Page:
Ever since October 1875, when hordes of Salt Lake residents gathered at the railroad depot on South Temple to greet President and Ulysses S. Grant and the first lady, the country's heads of state have been dropping in on Utah.
In fact, after Grant, only four presidents have failed to come a-visiting — Presidents James Garfield, Chester Arthur, Grover Cleveland and Calvin Coolidge. Or we could say five didn't visit, if we count Cleveland for both of his terms, which were separated by the stint of President Benjamin Harrison. (Cleveland is officially the 22nd and 24th president.)
When Grant appeared in Utah Territory, "The people were out in large numbers upon South Temple Street, in the vicinity of the depot, and elsewhere, eager to catch a glimpse of the presidential party and to express by their cheerful countenances the cordial welcome which sprang from their hearts towards persons placed in such high and responsible positions by the united voice of the people in this great country," the Deseret News exulted in its Oct. 5, 1875, edition.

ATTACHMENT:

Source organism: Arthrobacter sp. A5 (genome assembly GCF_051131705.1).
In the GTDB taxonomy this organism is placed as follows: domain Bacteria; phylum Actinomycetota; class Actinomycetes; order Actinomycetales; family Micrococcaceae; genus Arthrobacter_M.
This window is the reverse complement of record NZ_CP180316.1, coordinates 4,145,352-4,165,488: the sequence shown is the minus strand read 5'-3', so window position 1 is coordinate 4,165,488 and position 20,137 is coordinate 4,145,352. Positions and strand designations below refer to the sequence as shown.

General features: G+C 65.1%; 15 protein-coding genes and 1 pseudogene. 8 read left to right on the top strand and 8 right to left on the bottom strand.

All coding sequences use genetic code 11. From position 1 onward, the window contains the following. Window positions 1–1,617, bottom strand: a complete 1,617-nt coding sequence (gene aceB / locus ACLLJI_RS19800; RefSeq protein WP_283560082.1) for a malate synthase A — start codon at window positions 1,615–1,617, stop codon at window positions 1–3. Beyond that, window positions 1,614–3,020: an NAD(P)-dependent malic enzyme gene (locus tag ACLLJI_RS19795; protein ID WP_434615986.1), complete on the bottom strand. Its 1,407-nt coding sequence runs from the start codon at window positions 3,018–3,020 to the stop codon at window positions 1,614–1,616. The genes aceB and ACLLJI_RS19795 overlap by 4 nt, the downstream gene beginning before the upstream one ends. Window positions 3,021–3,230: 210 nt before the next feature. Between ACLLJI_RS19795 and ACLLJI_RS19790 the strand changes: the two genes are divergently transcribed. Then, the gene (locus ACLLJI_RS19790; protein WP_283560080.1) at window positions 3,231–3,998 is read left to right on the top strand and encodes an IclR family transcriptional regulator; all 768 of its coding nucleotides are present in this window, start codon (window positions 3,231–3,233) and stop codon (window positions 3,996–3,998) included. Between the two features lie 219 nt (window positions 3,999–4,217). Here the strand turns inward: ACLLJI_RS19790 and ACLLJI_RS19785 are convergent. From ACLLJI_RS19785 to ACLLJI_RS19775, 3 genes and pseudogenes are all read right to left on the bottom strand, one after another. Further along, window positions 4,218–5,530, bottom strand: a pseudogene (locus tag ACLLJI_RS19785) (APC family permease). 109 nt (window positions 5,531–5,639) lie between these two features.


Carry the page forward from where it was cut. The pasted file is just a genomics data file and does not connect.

"The welcome was as courteously and cordially acknowledged by the party, and it would be difficult to say which were most gratified by the mutual manifestations of respect by visitors and visited towards each other."
Unfortunately, the momentous occasion happened before newspapers were able to print photographs, and no view of Grant's stopover is retained by the Deseret News. But all his successors in office who came to Utah are represented in the newspaper's archives.
Some of these views of presidential visits are printed with this article, while many more are posted online. Ronald Fox, North Salt Lake, a collector of political and Utah history items, chose the images from the vast Deseret News photo archives.
Fox, who is writing a book about visits by presidents, provided this timeline of chief executives on Utah soil:
Grant, Oct. 2-3, 1875; Rutherford B. Hayes, Sept. 5-6, 1880; (James Garfield, Chester A. Arthur and Grover Cleveland, in order, not on Fox's list); Benjamin Harrison, May 8-9, 1891; (Grover Cleveland misses his second chance); William McKinley, May 26, 1901; Theodore Roosevelt, May 29, 1903; William Howard Taft, Sept. 24-26, 1909, and Oct. 5 and 18, 1911; Woodrow Wilson, Sept. 23-24, 1919.